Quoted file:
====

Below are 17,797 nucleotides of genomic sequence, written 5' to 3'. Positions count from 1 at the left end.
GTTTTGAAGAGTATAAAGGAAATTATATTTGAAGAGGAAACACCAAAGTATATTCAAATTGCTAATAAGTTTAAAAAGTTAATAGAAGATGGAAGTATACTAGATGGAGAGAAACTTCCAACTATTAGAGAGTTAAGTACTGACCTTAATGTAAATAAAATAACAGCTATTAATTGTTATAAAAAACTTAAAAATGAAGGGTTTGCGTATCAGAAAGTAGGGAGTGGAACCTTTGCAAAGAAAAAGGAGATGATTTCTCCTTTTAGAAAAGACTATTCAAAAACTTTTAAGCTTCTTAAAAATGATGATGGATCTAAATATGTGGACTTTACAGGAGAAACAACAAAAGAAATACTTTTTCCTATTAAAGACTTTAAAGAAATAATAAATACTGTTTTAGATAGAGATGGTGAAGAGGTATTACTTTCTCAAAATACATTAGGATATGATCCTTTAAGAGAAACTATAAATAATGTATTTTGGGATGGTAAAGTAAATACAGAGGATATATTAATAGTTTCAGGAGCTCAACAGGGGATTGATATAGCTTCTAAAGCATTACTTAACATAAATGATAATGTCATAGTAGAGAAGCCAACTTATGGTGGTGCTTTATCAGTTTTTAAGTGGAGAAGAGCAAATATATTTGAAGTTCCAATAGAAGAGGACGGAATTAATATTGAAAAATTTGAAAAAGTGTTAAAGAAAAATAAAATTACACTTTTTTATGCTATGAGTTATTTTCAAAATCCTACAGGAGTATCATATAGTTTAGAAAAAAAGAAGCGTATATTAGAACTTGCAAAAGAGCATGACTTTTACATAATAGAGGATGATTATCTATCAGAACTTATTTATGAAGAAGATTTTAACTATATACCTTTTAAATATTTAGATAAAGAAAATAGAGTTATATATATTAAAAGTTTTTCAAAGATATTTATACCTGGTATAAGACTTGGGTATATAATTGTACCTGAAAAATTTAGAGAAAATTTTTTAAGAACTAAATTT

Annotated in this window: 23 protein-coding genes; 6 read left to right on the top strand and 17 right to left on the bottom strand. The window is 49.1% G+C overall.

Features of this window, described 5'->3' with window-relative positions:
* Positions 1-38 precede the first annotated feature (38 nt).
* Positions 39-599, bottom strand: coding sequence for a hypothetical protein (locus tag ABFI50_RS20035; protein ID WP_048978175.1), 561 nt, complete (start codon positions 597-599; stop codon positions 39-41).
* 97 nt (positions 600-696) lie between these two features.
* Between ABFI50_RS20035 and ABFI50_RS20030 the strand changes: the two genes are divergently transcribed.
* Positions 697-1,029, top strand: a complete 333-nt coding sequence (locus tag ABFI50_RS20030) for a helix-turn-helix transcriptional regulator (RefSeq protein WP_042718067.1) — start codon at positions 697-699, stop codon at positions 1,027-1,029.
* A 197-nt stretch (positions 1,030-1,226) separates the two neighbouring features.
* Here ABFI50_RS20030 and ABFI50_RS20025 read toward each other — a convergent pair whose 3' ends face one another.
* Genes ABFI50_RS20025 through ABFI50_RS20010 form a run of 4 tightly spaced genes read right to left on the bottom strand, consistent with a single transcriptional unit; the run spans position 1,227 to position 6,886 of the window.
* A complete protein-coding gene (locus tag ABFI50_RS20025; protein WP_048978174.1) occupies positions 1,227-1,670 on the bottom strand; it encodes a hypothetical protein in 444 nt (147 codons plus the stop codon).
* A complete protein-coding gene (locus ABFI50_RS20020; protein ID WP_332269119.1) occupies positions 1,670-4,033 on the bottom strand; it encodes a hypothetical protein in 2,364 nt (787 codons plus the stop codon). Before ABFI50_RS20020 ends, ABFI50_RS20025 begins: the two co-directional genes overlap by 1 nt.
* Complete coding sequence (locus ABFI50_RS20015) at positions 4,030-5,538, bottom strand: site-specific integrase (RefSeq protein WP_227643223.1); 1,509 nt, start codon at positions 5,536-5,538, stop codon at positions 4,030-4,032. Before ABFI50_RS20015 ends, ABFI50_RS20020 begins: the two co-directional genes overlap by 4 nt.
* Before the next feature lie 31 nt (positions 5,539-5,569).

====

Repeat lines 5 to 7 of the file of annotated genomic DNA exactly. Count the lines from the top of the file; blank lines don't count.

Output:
* Positions 1-38 precede the first annotated feature (38 nt).
* Positions 39-599, bottom strand: coding sequence for a hypothetical protein (locus tag ABFI50_RS20035; protein ID WP_048978175.1), 561 nt, complete (start codon positions 597-599; stop codon positions 39-41).
* 97 nt (positions 600-696) lie between these two features.